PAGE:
China is the homeland of tea. It is believed that China has tea-shrubs as early as five to six thousand years ago, and human cultivation of teaplants dates back two thousand years.
Green tea is the variety which keeps the original colour of the tea leaves without fermentation during processing. This category consists mainly of Longjing tea of Zhejiang Province, Maofeng of Huangshan Mountain in Anhui Province and Biluochun produced in Jiangsu.
Black tea, known as "red tea" (hong cha) in China, is the category which is fermented before baking; it is a later variety developed on the basis of the green tea. The best brands of black tea are Qihong of Anhui , Dianhong of Yunnan, Suhong of Jiangsu, Chuanhong of Sichuan andHuhong of Hunan.
This represents a variety half way between the green and the black teas, being made after partial fermentation. It is a specialty from the provinces on China's southeast coast: Fujian, Guangdong and Taiwan.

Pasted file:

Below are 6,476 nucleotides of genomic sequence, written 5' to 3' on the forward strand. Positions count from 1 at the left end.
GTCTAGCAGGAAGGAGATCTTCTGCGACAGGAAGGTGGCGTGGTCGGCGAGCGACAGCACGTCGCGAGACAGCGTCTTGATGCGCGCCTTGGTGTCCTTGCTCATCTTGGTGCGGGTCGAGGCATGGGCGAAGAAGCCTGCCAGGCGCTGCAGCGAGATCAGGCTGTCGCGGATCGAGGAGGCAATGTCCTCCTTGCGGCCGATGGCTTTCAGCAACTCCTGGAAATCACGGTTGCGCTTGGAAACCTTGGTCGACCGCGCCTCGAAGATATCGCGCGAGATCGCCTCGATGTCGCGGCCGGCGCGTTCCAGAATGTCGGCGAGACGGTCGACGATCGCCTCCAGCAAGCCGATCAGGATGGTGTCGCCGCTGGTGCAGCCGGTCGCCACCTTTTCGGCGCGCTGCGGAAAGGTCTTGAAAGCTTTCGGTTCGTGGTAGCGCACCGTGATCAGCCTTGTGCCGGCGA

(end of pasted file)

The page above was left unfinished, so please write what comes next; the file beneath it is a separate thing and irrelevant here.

This is the kind of tea which is compressed and hardened into a certain shape. It is good for transport and storage and is mainly supplied to the ethnic minorities living in the border areas of the country. As compressed tea is black in colour in its commercial form, so it is also known in China as "black tea". Most of the compressed tea is in the form of bricks; it is, therefore, generally called "brick tea", though it is sometimes also in the form of cakes and bowls. It is mainly produced in Hubei, Hunan, Sichuan and Yunnan provinces.
This kind of tea is made by mixing fragrant flowers in the tea leaves in the course of processing. The flowers commonly used for this purpose are jasmine and magnolia among others. Jasmine tea is a well-known favourite with the northerners of China and with a growing number of foreigners.